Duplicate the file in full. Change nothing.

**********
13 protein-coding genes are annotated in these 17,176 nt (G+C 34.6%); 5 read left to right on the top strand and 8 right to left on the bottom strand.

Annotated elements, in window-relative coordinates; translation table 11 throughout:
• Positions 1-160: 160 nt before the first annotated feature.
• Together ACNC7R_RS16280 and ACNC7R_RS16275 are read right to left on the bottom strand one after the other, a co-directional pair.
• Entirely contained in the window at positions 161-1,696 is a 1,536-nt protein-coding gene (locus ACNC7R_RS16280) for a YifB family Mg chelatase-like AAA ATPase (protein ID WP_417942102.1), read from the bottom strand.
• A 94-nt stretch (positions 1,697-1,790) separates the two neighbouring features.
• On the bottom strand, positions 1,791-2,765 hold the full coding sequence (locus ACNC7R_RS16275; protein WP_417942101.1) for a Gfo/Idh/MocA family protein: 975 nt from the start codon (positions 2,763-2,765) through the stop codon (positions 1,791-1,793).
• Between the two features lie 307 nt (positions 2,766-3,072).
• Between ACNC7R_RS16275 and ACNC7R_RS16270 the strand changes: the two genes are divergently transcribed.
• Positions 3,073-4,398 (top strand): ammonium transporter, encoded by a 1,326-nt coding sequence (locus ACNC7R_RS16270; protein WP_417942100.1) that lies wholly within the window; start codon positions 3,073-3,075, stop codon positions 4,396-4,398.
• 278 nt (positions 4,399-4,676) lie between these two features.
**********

13 protein-coding genes are annotated in these 17,176 nt (G+C 34.6%); 5 read left to right on the top strand and 8 right to left on the bottom strand.

Annotated elements, in window-relative coordinates; translation table 11 throughout:
• Positions 1-160: 160 nt before the first annotated feature.
• Together ACNC7R_RS16280 and ACNC7R_RS16275 are read right to left on the bottom strand one after the other, a co-directional pair.
• Entirely contained in the window at positions 161-1,696 is a 1,536-nt protein-coding gene (locus ACNC7R_RS16280) for a YifB family Mg chelatase-like AAA ATPase (protein ID WP_417942102.1), read from the bottom strand.
• A 94-nt stretch (positions 1,697-1,790) separates the two neighbouring features.
• On the bottom strand, positions 1,791-2,765 hold the full coding sequence (locus ACNC7R_RS16275; protein WP_417942101.1) for a Gfo/Idh/MocA family protein: 975 nt from the start codon (positions 2,763-2,765) through the stop codon (positions 1,791-1,793).
• Between the two features lie 307 nt (positions 2,766-3,072).
• Between ACNC7R_RS16275 and ACNC7R_RS16270 the strand changes: the two genes are divergently transcribed.
• Positions 3,073-4,398 (top strand): ammonium transporter, encoded by a 1,326-nt coding sequence (locus ACNC7R_RS16270; protein WP_417942100.1) that lies wholly within the window; start codon positions 3,073-3,075, stop codon positions 4,396-4,398.
• 278 nt (positions 4,399-4,676) lie between these two features.